‘DA GREAT BOLO EXCHANGE’ PROVES CORTEIZ DOES RULETHEWORLD

‘DA GREAT BOLO EXCHANGE’ PROVES CORTEIZ DOES RULETHEWORLD

by Stella Hughes
3min
Corteiz ©

Corteiz, one of the most hyped brands of the moment, are well on their way to RTW. After breaking on to the scene last year with a series of scavenger hunt-drops in London as well as (very) limited online drops, the brand has quickly risen in the ranks to become one of the most sought-after streetwear brands of the moment.

As well as their signature ‘alcatraz’ logo, now synonymous with the elusive brand, their innovative and creative marketing techniques have helped to catalyse their ascension to the top of the game – if you don’t know, get to know. What tends to start with a cryptic tweet from the brand’s founder, Clint, (turn your Twitter notifications on) turns into a signal that the next drop is coming. But how and when is less predictable.

 

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A post shared by LUNDUN. (@clint419)

After sending hundreds of young people running through the streets of Soho last year to try and cop a piece, Clint was back this weekend with ‘DA GREAT BOLO EXCHANGE’ – a different type of scavenger hunt. Sending out a tweet which just gave “3PM, LUNDUN” as its time and place, Corteiz revealed that hopeful attendees could swap an existing jacket for an unreleased BOLO – an all black or all grey puffer branded with a yellow embroidered logo.

News spread quickly, and Clint took to socials to reveal further details about what was in store for the next drop. Rules were simple: no fakes, no begs, swap the jacket off your back, and only 50 would be available. The brands Corteiz were accepting were ones defining London streetwear right now: Moncler, North Face, Canada Goose, Supreme, Stüssy, Arc’teryx and Palace. With 45 minutes to go, Clint dropped the nearest tube station, and with 30 to go, dropped the coordinates.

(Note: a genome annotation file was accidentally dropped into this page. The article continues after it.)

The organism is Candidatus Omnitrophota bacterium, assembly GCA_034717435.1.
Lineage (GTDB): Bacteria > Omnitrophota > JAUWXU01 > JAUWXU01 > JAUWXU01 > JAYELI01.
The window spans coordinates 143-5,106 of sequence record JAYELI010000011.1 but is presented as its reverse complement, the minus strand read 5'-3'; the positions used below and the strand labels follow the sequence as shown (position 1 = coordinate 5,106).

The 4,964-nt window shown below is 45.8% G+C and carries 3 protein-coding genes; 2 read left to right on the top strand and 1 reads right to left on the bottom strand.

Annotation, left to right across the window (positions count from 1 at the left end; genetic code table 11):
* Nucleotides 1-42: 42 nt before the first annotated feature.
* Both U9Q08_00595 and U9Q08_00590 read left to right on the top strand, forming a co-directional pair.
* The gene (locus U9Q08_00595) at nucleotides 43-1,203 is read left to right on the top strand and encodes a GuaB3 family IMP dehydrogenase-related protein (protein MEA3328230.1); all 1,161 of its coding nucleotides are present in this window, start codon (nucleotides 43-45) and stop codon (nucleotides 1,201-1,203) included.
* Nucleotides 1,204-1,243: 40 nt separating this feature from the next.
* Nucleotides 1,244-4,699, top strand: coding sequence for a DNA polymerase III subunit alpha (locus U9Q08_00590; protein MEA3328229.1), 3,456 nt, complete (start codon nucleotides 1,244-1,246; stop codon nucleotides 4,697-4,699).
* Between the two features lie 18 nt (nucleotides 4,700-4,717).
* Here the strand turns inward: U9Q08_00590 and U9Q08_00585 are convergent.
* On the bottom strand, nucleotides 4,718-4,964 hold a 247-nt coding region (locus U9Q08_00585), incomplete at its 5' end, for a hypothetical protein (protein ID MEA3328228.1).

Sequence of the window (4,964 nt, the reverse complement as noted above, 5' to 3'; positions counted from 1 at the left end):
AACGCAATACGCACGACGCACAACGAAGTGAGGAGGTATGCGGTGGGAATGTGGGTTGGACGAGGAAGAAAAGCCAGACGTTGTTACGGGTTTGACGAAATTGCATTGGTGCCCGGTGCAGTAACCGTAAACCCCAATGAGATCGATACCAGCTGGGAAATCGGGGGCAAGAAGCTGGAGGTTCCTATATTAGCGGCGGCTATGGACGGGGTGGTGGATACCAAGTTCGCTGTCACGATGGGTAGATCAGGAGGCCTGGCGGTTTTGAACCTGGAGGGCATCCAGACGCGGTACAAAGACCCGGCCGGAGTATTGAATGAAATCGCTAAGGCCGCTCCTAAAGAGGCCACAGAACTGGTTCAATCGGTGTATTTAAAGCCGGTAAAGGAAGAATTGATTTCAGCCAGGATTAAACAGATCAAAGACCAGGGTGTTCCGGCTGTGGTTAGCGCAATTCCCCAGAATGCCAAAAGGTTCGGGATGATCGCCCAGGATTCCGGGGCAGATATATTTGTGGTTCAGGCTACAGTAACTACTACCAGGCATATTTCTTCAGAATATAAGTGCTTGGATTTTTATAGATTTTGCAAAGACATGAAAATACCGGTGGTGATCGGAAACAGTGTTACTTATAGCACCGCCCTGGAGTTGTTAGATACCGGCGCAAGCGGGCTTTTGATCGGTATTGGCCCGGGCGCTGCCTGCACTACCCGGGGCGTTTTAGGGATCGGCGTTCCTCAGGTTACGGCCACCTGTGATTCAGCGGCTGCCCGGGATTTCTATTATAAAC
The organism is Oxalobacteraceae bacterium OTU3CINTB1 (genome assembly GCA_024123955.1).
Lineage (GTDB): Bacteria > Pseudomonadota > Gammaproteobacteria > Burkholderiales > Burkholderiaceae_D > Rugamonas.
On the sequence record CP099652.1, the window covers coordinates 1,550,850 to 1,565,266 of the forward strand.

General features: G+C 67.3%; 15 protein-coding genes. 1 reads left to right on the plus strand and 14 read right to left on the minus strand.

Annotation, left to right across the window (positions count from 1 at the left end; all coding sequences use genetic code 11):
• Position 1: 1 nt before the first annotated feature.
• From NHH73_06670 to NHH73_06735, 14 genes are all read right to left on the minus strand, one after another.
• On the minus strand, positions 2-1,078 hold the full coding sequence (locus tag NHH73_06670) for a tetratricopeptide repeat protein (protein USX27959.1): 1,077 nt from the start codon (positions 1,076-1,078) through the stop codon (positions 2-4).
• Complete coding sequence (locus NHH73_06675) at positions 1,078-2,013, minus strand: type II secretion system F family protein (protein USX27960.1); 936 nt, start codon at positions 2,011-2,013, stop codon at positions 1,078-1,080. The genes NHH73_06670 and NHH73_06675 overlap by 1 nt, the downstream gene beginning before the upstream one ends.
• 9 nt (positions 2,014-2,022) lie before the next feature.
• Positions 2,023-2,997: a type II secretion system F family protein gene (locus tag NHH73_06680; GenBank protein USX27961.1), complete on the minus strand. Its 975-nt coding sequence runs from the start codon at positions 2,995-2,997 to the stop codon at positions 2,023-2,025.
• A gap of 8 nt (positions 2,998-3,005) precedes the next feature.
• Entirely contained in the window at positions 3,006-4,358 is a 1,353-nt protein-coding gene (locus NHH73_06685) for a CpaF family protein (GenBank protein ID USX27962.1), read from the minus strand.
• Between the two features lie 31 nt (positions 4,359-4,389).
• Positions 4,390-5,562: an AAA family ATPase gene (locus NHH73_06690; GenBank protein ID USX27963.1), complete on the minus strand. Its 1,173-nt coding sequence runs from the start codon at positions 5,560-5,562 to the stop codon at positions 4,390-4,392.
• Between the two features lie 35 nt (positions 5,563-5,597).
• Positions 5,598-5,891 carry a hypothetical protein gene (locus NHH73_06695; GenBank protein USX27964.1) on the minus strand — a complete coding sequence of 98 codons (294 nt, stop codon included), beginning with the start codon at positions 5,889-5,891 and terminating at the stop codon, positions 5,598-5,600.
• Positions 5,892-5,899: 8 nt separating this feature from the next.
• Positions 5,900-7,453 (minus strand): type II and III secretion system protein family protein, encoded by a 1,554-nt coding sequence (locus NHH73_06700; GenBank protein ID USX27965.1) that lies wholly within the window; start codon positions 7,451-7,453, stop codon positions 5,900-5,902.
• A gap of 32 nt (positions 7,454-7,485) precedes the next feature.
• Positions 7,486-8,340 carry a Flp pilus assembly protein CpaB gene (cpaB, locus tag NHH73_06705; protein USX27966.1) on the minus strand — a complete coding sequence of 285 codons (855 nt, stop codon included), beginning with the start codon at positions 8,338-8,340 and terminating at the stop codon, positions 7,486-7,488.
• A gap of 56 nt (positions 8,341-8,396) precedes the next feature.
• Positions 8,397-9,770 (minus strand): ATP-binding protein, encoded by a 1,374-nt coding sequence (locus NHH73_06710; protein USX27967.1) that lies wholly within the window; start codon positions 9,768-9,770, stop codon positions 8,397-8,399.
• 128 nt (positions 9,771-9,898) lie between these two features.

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The whole affair sent hundreds of people running around White City, only to end up in Wormwood Scrubs car park – which makes sense, as the closest thing London has to Alcatraz. The team were there for 30 minutes, verifying puffers on the spot and giving out the 50 Corteiz BOLO jackets in exchange. 

Whilst some online critics have clowned attendees for “downgrading” their fits in the exchange, others have pointed out its ingenuity: in one hour, Corteiz generated ridiculous levels of hype for their brand and BOLO, removed a handful of competitors’ jackets from the market, as well as continuing to ramp up their exclusive business model. It has since been revealed that the collected puffers will be donated to the homeless. While memories of high-excitement nights camping out in Soho for the next Supreme drop are quickly fading for longtime streetwear fans, Corteiz is engineering a renaissance in the scene, and their meteoric rise shows no signs of slowing down.

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